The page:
My pain was invisible to me but severe and deep it was all I could focus on, all I could portray as it busted out of my seams. I had a void I tried to fill until I became the thing I was missing.
My father worked long stressful hours building a career in the Vancouver Film industry as it started to explode while my mother tended to the home. I have an older brother by two years that I always wanted to impress, so I became a tomboy as I figured he wanted a brother instead of a younger sister.
I was always jealous of what other girls had that I didn’t at such a young age. I wanted to be anyone but myself, I dreamed of being anyone but me. I remember going to other homes and wondering why or how it was so different than mine. Why their mothers weren’t like mine. I wanted the connection they had with their mothers and family. I wanted the happiness I could see in other families.
At one point in my early childhood years it seemed like my mother just gave up on everything, her marriage, herself, our house, our pets, the garden and including me. She fixated on only things that interested her, then she became bitter, cold, manipulative, and vindictive but it wasn’t always the case, we had moments when we weren’t at each other’s throats. Something always triggered either of us into an argument. She was passive aggressive towards me, only kind in front of crowds or belittled me. She turned to unhealthy coping mechanisms for what was wrong with her and projected it onto others. Years later I recognize her depression from understanding my own now but as a child I felt confused, unloved and unwanted which later tormented me through my adolescent years. I felt like everything I did just annoyed her. I still to this day struggle with the question of why, why did this happen in my childhood? What was so wrong with me? I am aware none of it was my fault.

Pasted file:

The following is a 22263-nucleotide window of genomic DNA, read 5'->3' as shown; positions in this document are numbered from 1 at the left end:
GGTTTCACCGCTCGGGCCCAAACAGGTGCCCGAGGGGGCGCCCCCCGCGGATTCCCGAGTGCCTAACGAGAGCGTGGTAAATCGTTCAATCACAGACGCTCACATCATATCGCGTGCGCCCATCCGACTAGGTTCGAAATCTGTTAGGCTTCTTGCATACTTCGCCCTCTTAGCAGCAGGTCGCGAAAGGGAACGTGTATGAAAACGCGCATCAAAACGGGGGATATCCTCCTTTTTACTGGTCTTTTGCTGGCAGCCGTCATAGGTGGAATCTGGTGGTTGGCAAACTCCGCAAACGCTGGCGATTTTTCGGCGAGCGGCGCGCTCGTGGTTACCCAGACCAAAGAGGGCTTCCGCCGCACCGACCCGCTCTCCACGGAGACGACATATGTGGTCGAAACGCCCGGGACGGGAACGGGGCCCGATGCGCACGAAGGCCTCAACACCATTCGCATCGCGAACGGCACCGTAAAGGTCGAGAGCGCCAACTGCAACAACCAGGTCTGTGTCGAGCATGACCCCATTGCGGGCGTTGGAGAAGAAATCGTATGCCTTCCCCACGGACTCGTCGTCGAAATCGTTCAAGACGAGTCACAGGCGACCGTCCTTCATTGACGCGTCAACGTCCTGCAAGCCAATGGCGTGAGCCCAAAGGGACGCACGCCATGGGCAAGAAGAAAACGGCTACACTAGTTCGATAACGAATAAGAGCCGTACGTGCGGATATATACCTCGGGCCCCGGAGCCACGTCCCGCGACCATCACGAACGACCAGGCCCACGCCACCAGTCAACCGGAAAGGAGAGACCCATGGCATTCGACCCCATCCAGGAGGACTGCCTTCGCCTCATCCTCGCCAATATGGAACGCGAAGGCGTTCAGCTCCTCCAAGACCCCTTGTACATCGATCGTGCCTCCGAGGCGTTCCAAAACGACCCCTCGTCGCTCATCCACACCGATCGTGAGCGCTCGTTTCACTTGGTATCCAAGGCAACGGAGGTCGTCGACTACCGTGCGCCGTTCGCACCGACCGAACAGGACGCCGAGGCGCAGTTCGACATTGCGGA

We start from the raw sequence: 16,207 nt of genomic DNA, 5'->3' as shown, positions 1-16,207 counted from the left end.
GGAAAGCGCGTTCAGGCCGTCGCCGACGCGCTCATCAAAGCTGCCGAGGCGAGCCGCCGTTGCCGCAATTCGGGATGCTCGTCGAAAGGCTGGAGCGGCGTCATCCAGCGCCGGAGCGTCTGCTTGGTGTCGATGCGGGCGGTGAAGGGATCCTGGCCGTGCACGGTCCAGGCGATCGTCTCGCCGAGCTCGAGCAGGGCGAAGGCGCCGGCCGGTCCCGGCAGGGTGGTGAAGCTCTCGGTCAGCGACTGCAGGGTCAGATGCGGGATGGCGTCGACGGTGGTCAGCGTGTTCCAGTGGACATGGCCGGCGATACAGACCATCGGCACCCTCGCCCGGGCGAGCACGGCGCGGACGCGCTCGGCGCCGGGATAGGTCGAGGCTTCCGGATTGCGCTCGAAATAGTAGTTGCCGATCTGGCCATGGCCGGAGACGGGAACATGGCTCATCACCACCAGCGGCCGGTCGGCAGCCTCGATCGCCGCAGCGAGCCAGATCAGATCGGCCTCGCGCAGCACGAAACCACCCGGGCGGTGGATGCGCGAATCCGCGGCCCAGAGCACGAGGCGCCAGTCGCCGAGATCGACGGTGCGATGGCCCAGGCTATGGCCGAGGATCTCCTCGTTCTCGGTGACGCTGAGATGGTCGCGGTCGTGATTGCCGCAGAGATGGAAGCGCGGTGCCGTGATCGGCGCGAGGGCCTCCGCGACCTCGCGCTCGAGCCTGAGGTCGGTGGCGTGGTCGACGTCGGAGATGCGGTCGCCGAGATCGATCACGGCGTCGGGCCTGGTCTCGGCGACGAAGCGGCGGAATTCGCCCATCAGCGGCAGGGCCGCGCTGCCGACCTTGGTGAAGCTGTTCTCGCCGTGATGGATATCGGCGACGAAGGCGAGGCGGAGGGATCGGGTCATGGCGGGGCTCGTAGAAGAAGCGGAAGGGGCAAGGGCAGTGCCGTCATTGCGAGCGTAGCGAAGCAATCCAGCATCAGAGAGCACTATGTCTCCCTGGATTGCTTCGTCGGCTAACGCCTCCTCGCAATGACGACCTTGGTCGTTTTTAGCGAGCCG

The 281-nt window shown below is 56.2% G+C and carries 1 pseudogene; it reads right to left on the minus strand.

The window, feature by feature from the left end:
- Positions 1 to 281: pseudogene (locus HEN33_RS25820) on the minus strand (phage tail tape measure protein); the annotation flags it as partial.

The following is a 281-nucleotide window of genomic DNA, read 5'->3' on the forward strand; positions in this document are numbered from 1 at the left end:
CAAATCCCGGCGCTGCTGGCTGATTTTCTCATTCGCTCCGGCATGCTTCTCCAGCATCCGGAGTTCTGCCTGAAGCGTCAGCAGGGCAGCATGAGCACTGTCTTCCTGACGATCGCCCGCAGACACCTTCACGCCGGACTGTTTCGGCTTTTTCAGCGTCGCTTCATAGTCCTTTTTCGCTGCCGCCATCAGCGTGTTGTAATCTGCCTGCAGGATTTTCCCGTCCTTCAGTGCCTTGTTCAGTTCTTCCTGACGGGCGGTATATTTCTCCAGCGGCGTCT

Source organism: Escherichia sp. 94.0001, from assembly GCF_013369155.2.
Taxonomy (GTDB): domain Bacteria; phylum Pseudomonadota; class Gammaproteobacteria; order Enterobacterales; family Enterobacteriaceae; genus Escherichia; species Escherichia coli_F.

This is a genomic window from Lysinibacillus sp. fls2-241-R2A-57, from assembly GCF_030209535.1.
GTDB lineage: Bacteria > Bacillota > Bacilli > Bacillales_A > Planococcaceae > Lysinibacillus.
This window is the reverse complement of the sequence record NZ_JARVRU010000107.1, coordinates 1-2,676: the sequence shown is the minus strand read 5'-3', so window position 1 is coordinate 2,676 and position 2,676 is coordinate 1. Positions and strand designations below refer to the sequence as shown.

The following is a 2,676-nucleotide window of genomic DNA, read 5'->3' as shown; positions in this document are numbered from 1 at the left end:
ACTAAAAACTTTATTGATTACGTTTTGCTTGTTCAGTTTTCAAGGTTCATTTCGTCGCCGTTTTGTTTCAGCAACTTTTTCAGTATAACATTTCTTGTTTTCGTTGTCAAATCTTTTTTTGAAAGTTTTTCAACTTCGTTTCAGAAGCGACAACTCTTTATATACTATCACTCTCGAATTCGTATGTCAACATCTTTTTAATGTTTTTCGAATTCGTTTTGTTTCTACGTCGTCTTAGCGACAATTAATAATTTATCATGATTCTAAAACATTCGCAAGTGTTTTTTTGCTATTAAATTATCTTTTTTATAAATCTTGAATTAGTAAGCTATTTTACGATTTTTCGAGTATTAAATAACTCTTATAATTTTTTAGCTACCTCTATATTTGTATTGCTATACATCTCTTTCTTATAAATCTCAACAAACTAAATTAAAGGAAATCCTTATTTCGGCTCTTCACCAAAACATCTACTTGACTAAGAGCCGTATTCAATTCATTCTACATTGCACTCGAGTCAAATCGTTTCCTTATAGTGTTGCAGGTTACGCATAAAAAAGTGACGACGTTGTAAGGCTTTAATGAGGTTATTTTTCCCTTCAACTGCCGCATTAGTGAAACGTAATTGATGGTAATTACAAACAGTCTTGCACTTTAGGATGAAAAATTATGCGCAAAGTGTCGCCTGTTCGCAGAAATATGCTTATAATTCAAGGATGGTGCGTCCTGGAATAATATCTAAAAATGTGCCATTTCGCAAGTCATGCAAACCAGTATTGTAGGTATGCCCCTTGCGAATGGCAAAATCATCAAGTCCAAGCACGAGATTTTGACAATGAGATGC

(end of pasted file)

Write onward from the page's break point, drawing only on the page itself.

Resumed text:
High School Hell
I was bullied at a young age when I was discovering myself and my interests in the goth and underground heavy metal subculture. It seemed like such a competition between the girls and the elitists. I wrote out my frustrations on livejournal, IRC and myspace in my younger years, not understanding them or much ability to communicate. Girls began to become nasty towards me once I started to blossom from awkward metal head tomboy to a girl in boots and miniskirts oh so goth, these comments included coming from my mother. I put on a facade that it wasn’t getting to me but it only made me spiral out of control.
I was called ugly, fat, a midget, a slut, whore, told they were prettier, thinner and had bigger boobs. My photos posted online to make fun of me, yet I was proud of these modeling shots. I questioned myself until they berated the negative emotions into me. As if teenage girls don’t already have body and self worth issues. I became a bitch because it was all I knew at this point. I felt alone, ugly, worthless.
You are more than what they say about you.
I immersed myself into the local alternative scene despite being quite underage, my looks could get me a number off bars and all I wanted was to be accepted by like minded peers. I frequented underage goth dance clubs and heavy metal concerts. I craved the new attention I received from boys and men as I discovered others thought I was pretty. To them I didn’t look like a freak. I wanted to get away, I wanted to be older, free and myself but I craved love and attention in all the wrong ways. I didn’t understand the emptiness inside me for over a decade on.
My passion for dancing started at 14, it became my escape. Invisible Illness eventually robbed my confidence of this, arthritis stole my ability to do so.